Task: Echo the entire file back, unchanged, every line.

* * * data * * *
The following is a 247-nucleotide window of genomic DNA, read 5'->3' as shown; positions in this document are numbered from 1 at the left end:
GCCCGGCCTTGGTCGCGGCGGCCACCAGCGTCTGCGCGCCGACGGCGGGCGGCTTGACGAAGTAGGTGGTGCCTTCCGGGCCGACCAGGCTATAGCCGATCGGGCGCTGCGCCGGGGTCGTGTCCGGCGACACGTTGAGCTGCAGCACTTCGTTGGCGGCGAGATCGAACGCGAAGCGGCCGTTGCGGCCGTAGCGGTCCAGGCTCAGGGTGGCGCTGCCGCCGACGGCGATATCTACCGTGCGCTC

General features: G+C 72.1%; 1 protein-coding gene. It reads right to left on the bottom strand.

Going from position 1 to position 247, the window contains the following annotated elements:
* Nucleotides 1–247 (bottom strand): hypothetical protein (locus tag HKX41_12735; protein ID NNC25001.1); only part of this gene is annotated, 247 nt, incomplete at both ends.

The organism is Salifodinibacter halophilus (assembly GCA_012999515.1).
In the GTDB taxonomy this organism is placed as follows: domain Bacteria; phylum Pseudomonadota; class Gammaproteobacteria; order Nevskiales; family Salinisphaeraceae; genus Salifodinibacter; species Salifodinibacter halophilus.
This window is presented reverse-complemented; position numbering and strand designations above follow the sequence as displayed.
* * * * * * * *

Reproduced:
The following is a 247-nucleotide window of genomic DNA, read 5'->3' as shown; positions in this document are numbered from 1 at the left end:
GCCCGGCCTTGGTCGCGGCGGCCACCAGCGTCTGCGCGCCGACGGCGGGCGGCTTGACGAAGTAGGTGGTGCCTTCCGGGCCGACCAGGCTATAGCCGATCGGGCGCTGCGCCGGGGTCGTGTCCGGCGACACGTTGAGCTGCAGCACTTCGTTGGCGGCGAGATCGAACGCGAAGCGGCCGTTGCGGCCGTAGCGGTCCAGGCTCAGGGTGGCGCTGCCGCCGACGGCGATATCTACCGTGCGCTC

General features: G+C 72.1%; 1 protein-coding gene. It reads right to left on the bottom strand.

Going from position 1 to position 247, the window contains the following annotated elements:
* Nucleotides 1–247 (bottom strand): hypothetical protein (locus tag HKX41_12735; protein ID NNC25001.1); only part of this gene is annotated, 247 nt, incomplete at both ends.

The organism is Salifodinibacter halophilus (assembly GCA_012999515.1).
In the GTDB taxonomy this organism is placed as follows: domain Bacteria; phylum Pseudomonadota; class Gammaproteobacteria; order Nevskiales; family Salinisphaeraceae; genus Salifodinibacter; species Salifodinibacter halophilus.
This window is presented reverse-complemented; position numbering and strand designations above follow the sequence as displayed.